B4R Tutorial AES256 encrypted BLE (ESP32 & B4A) example

I took Erel's BLE example and added (as on the ESP32 side) AES256 encryption. For some reasons I wasn't able to use SPIFFS and/or WiFi parallel to BLE on the ESP32 side. Maybe you find a reason why this doesn't word (I understand WiFi & BLE using the same antenna, but SPIFFS should work but gives a hard crash when writing a file). First idea was to use it for provisioning (ESP gets the WiFi credentials, save it to SPIFFS and restarts with WiFi).

You can connect/reconnect. I did not implement code to connect to multiple ESP's and send data to it, but it is quite easy to change the code. If you B4A app doesn't connect anymore check (BT menue) if the ESP has been "paired" by accident (then you can't connect anymore- remove the ESP by hand). I've added a disconnat in B4A before connecting which seems to work, too.

B4R: No libs needed (inline C)

At the start a random BLE name is generated starting with "ESP" (so the B4A app can recognize the ESP). This name is used as the AES256 password to encrypt the data so every ESP (or at every start) a new random name is generated. This gives better security than using the same start password all the time.

The BLECharacteristic is set to PROPERTY_WRITE only (as we don't want others to read the data even if it's encrypted). So the B4A can write to it but can't read the value which is good.

From the inline C code a B4R sub "NewBLEMessage" is called where the message is decrypted, depadded and de-serialized (I use the B4x-serializator here).

Workflow (beneath starting a BLE server on the ESP, starting a scan on the B4A side and define some callbacks when data arrives, etc.)

1. B4A app scans for device names starting with "ESP" and connects to it
2. An array for the serializator is created (her with 3 items) and serialized
3. AES needs a data length as a multiple of 16, so I use a sub to pad the data to the next blocksize of a multiple of 16. A message of 12 bytes will be padded to 16, 24 to 32. Last byte is the number of bytes padded(added). The padded value can be anything. A random byte is perfect (never use repeating values for security). For test reasons I use 0 as the padding value but the sub even supports random bytes.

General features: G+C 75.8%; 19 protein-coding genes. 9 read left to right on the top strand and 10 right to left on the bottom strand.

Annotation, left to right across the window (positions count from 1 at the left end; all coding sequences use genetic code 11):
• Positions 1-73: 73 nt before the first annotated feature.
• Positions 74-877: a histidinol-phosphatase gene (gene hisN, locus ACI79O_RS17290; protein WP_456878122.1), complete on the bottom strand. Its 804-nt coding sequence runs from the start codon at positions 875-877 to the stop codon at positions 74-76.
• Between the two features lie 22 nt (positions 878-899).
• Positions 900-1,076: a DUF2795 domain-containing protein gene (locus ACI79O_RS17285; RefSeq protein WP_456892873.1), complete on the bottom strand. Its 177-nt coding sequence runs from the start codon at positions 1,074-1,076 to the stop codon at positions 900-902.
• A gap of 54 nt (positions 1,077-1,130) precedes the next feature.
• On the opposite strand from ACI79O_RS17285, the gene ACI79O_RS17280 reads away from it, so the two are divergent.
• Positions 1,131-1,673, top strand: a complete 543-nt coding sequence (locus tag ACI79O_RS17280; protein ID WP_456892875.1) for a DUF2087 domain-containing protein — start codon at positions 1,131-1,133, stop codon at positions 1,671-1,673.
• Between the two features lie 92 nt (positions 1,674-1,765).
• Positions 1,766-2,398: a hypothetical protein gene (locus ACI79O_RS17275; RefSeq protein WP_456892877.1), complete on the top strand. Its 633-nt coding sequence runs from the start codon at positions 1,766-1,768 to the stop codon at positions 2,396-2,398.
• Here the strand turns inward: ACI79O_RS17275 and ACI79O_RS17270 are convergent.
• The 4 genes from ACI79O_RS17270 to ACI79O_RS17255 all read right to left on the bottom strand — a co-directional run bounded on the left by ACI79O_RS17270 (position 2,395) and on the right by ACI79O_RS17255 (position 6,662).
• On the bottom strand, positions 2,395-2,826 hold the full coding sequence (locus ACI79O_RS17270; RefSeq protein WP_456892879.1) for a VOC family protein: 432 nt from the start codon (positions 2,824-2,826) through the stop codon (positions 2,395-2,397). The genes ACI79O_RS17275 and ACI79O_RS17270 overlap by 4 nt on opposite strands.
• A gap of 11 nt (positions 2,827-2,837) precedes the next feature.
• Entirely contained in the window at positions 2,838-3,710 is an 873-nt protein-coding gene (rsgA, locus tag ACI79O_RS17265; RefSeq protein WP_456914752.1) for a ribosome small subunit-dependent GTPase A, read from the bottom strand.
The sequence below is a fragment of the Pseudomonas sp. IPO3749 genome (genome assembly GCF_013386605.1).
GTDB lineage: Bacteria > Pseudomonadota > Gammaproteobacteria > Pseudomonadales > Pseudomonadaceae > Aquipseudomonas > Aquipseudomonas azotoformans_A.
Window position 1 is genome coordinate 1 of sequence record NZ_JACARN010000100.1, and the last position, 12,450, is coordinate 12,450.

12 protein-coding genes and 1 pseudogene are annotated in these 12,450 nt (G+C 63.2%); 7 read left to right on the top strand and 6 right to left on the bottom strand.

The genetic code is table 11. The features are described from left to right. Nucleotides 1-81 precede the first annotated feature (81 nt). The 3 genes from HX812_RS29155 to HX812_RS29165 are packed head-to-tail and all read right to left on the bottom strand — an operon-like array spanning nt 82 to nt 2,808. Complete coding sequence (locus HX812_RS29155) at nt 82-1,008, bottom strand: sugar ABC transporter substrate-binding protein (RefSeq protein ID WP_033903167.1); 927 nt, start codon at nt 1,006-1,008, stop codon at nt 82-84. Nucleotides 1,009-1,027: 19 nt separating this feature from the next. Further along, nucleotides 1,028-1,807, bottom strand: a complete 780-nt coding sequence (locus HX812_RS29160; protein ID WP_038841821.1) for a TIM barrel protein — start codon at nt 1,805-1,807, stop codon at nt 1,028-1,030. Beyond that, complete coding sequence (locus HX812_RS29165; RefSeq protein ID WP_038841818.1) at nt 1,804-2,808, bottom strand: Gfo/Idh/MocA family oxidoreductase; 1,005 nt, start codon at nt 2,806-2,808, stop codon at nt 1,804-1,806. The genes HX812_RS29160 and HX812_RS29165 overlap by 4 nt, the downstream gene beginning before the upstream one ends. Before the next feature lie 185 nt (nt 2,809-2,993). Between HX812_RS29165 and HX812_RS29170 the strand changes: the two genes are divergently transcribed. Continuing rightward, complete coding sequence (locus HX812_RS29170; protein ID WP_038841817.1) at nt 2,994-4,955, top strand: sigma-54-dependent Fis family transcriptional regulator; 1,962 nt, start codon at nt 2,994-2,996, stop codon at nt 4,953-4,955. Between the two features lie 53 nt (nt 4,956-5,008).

4. The password (the devices random name) is hashed to 32 bytes (AES256 uses 256 bits which is 32 bytes). Usually you should use the full 32 bytes with total random values if possible.
5. The Initializationvector (IV) is set to 16 random bytes (this info is public and scrambles the data to prevent repeating structures in the data)
6. The data is then ancrypted with AES256
6. A "Salt" of 32 bytes is generated. This is public to and added at the beginning of the final message. Another standard to add more security (only you know how long the salt is, could be 32000 bytes long but creates overhead)
7. A Sender ID is added at the beginning of the date (cleartext)

Final data: SenderID+Salt+IV+EncryptedMessage

The data is sent "to" the characteristic defined on the B4R side (see the code there).

On the B4R side

1. SenderID, Salt, IV and the encrypted message are extracted
2. The message is decrypted (with the BLE name), de-padded (from block of 16 to the real size) and then de-serialized to an array (of objects).

B4A libs:


If you don't want to use B4x pages, just copy the code to your project.

Encryption library: https://www.b4x.com/android/forum/threads/base64-and-encryption-library.6839/


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